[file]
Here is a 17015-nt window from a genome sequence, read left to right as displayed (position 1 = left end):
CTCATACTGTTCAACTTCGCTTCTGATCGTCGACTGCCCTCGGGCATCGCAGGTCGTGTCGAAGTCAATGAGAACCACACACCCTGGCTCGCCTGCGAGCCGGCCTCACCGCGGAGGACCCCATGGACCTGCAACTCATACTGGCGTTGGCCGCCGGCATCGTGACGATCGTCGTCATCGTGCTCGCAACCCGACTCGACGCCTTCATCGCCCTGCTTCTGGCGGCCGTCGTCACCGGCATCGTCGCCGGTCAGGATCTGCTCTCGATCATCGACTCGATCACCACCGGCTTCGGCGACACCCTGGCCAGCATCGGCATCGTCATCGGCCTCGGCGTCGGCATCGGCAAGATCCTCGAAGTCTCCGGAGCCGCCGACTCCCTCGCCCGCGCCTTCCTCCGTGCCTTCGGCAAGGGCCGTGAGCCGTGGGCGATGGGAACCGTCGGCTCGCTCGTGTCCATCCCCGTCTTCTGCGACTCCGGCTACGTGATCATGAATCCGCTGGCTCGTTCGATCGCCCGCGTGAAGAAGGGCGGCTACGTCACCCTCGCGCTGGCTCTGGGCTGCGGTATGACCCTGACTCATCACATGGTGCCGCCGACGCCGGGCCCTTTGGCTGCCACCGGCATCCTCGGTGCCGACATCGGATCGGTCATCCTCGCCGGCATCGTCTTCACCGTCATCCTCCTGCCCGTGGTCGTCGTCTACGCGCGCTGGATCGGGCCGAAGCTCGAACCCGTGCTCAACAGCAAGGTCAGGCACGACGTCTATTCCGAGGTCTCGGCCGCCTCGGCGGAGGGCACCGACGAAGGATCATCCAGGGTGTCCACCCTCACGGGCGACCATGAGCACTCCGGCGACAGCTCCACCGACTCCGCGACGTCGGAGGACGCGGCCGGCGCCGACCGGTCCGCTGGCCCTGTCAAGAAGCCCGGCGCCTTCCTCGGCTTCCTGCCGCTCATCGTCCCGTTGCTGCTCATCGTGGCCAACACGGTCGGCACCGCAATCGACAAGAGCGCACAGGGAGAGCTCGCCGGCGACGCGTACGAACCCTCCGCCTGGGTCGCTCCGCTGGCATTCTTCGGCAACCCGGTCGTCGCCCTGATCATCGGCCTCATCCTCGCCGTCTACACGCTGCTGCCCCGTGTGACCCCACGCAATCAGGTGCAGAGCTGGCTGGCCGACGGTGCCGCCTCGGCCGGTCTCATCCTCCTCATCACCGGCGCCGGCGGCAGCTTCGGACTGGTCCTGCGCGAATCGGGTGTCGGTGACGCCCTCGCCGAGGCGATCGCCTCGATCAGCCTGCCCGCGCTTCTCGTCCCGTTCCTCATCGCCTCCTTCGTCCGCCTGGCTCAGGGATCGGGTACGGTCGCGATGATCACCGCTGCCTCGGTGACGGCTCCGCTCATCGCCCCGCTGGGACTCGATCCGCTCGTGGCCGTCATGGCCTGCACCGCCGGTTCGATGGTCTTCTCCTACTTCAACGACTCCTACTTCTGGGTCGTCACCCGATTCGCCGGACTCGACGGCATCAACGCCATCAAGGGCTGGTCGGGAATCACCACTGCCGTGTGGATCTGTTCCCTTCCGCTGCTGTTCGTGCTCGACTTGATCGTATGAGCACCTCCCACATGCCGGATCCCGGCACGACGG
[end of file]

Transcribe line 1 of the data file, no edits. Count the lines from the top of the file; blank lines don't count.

Here is a 17015-nt window from a genome sequence, read left to right as displayed (position 1 = left end):